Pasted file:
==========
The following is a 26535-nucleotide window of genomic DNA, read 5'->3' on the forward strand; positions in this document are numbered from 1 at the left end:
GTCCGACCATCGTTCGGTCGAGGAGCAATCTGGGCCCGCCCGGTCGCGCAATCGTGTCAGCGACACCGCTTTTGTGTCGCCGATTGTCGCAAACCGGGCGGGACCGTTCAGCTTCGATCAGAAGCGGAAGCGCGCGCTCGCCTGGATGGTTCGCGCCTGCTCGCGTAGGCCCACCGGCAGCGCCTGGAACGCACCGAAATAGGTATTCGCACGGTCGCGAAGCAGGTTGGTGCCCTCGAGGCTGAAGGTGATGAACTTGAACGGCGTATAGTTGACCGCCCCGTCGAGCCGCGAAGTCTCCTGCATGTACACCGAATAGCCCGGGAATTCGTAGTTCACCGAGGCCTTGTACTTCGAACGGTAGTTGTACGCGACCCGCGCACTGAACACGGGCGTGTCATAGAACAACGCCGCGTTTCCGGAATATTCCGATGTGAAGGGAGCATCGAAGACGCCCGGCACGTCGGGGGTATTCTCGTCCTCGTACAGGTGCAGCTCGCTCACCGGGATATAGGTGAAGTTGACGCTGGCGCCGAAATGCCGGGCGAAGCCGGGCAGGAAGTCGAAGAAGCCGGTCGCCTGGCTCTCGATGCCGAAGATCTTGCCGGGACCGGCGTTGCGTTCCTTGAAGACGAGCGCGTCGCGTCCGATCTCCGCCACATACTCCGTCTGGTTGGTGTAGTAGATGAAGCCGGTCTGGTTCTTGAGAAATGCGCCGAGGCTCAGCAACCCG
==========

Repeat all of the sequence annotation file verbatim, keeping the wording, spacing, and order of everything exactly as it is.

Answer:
The following is a 26535-nucleotide window of genomic DNA, read 5'->3' on the forward strand; positions in this document are numbered from 1 at the left end:
GTCCGACCATCGTTCGGTCGAGGAGCAATCTGGGCCCGCCCGGTCGCGCAATCGTGTCAGCGACACCGCTTTTGTGTCGCCGATTGTCGCAAACCGGGCGGGACCGTTCAGCTTCGATCAGAAGCGGAAGCGCGCGCTCGCCTGGATGGTTCGCGCCTGCTCGCGTAGGCCCACCGGCAGCGCCTGGAACGCACCGAAATAGGTATTCGCACGGTCGCGAAGCAGGTTGGTGCCCTCGAGGCTGAAGGTGATGAACTTGAACGGCGTATAGTTGACCGCCCCGTCGAGCCGCGAAGTCTCCTGCATGTACACCGAATAGCCCGGGAATTCGTAGTTCACCGAGGCCTTGTACTTCGAACGGTAGTTGTACGCGACCCGCGCACTGAACACGGGCGTGTCATAGAACAACGCCGCGTTTCCGGAATATTCCGATGTGAAGGGAGCATCGAAGACGCCCGGCACGTCGGGGGTATTCTCGTCCTCGTACAGGTGCAGCTCGCTCACCGGGATATAGGTGAAGTTGACGCTGGCGCCGAAATGCCGGGCGAAGCCGGGCAGGAAGTCGAAGAAGCCGGTCGCCTGGCTCTCGATGCCGAAGATCTTGCCGGGACCGGCGTTGCGTTCCTTGAAGACGAGCGCGTCGCGTCCGATCTCCGCCACATACTCCGTCTGGTTGGTGTAGTAGATGAAGCCGGTCTGGTTCTTGAGAAATGCGCCGAGGCTCAGCAACCCG